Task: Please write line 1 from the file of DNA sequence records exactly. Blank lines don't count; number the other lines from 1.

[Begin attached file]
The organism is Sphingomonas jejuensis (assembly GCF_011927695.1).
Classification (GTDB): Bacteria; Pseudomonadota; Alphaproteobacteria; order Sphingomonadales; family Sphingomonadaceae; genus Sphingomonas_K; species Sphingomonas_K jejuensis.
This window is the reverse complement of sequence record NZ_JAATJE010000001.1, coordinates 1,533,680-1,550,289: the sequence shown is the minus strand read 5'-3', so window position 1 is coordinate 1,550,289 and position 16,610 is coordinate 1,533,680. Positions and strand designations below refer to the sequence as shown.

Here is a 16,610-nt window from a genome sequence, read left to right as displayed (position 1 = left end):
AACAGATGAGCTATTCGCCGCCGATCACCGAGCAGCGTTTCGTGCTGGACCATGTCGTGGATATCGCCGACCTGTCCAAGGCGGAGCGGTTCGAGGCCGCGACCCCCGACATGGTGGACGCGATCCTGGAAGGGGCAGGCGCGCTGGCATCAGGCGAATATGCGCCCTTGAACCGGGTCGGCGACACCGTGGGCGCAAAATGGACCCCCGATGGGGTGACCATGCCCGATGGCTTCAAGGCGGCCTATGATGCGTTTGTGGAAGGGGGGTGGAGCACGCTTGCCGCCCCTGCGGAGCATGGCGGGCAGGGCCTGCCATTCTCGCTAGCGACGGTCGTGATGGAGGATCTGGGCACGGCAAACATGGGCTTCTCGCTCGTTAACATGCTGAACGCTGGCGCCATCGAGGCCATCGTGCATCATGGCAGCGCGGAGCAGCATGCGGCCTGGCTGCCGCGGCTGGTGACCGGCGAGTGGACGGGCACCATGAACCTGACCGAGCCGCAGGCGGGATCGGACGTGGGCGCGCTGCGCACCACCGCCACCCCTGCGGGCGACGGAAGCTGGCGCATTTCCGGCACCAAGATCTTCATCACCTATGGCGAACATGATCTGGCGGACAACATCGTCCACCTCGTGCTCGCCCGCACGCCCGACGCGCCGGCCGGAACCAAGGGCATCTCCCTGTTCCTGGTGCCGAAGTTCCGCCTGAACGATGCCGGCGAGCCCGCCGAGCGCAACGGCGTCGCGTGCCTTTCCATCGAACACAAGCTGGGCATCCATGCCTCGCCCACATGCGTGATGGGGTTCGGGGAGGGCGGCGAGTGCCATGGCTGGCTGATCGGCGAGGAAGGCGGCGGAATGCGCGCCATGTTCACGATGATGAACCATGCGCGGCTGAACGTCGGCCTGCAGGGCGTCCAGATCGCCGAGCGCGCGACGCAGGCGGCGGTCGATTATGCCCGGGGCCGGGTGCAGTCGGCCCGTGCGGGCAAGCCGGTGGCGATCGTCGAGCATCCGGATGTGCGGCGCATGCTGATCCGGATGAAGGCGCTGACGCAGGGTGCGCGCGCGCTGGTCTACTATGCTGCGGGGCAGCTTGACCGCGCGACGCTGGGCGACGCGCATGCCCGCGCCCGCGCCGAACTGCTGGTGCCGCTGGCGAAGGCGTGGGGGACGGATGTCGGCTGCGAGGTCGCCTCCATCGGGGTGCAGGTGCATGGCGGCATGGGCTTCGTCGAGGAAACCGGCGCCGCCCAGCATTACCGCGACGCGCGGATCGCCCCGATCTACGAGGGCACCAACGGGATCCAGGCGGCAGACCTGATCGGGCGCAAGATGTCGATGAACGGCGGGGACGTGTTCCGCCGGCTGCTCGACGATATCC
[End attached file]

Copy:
The organism is Sphingomonas jejuensis (assembly GCF_011927695.1).